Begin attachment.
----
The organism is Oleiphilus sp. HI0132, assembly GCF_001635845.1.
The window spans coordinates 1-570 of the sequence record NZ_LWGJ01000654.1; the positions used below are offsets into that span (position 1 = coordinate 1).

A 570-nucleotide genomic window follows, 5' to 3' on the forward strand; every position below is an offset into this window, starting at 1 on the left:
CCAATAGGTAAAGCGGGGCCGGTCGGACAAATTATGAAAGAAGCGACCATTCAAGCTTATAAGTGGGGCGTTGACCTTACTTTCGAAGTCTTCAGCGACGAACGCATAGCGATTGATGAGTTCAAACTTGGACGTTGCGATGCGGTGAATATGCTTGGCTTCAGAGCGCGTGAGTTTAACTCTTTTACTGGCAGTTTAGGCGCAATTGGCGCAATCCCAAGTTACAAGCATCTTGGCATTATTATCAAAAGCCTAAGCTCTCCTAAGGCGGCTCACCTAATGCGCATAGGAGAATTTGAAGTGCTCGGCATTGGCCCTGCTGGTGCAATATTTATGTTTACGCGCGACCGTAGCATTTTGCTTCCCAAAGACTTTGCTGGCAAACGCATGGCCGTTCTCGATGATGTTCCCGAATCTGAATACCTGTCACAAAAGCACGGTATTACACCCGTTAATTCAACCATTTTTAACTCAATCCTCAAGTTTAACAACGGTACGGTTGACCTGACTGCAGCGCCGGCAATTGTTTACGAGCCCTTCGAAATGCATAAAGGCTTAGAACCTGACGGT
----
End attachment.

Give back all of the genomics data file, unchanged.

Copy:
The organism is Oleiphilus sp. HI0132, assembly GCF_001635845.1.
The window spans coordinates 1-570 of the sequence record NZ_LWGJ01000654.1; the positions used below are offsets into that span (position 1 = coordinate 1).

A 570-nucleotide genomic window follows, 5' to 3' on the forward strand; every position below is an offset into this window, starting at 1 on the left:
CCAATAGGTAAAGCGGGGCCGGTCGGACAAATTATGAAAGAAGCGACCATTCAAGCTTATAAGTGGGGCGTTGACCTTACTTTCGAAGTCTTCAGCGACGAACGCATAGCGATTGATGAGTTCAAACTTGGACGTTGCGATGCGGTGAATATGCTTGGCTTCAGAGCGCGTGAGTTTAACTCTTTTACTGGCAGTTTAGGCGCAATTGGCGCAATCCCAAGTTACAAGCATCTTGGCATTATTATCAAAAGCCTAAGCTCTCCTAAGGCGGCTCACCTAATGCGCATAGGAGAATTTGAAGTGCTCGGCATTGGCCCTGCTGGTGCAATATTTATGTTTACGCGCGACCGTAGCATTTTGCTTCCCAAAGACTTTGCTGGCAAACGCATGGCCGTTCTCGATGATGTTCCCGAATCTGAATACCTGTCACAAAAGCACGGTATTACACCCGTTAATTCAACCATTTTTAACTCAATCCTCAAGTTTAACAACGGTACGGTTGACCTGACTGCAGCGCCGGCAATTGTTTACGAGCCCTTCGAAATGCATAAAGGCTTAGAACCTGACGGT